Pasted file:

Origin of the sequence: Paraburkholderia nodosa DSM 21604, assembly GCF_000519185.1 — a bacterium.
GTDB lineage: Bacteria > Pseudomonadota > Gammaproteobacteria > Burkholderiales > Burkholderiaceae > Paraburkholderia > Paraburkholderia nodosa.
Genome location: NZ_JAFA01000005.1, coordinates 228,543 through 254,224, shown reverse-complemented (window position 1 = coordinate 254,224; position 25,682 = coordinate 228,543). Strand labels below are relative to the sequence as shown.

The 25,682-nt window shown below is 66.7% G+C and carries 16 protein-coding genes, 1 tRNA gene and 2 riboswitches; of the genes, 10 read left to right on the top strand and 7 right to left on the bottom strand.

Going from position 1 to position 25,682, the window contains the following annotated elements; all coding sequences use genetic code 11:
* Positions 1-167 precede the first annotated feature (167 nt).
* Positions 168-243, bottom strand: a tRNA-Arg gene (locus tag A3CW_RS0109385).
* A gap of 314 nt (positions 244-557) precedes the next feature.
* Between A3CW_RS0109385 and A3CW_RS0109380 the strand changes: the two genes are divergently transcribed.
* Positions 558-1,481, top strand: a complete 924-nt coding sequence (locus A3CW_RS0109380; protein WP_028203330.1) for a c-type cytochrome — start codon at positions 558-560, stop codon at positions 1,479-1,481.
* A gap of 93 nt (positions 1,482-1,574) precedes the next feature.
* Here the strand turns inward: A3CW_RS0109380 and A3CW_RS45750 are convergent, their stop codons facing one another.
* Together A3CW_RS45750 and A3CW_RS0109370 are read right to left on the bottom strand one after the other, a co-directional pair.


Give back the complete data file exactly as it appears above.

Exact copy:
Origin of the sequence: Paraburkholderia nodosa DSM 21604, assembly GCF_000519185.1 — a bacterium.
GTDB lineage: Bacteria > Pseudomonadota > Gammaproteobacteria > Burkholderiales > Burkholderiaceae > Paraburkholderia > Paraburkholderia nodosa.
Genome location: NZ_JAFA01000005.1, coordinates 228,543 through 254,224, shown reverse-complemented (window position 1 = coordinate 254,224; position 25,682 = coordinate 228,543). Strand labels below are relative to the sequence as shown.

The 25,682-nt window shown below is 66.7% G+C and carries 16 protein-coding genes, 1 tRNA gene and 2 riboswitches; of the genes, 10 read left to right on the top strand and 7 right to left on the bottom strand.

Going from position 1 to position 25,682, the window contains the following annotated elements; all coding sequences use genetic code 11:
* Positions 1-167 precede the first annotated feature (167 nt).
* Positions 168-243, bottom strand: a tRNA-Arg gene (locus tag A3CW_RS0109385).
* A gap of 314 nt (positions 244-557) precedes the next feature.
* Between A3CW_RS0109385 and A3CW_RS0109380 the strand changes: the two genes are divergently transcribed.
* Positions 558-1,481, top strand: a complete 924-nt coding sequence (locus A3CW_RS0109380; protein WP_028203330.1) for a c-type cytochrome — start codon at positions 558-560, stop codon at positions 1,479-1,481.
* A gap of 93 nt (positions 1,482-1,574) precedes the next feature.
* Here the strand turns inward: A3CW_RS0109380 and A3CW_RS45750 are convergent, their stop codons facing one another.
* Together A3CW_RS45750 and A3CW_RS0109370 are read right to left on the bottom strand one after the other, a co-directional pair.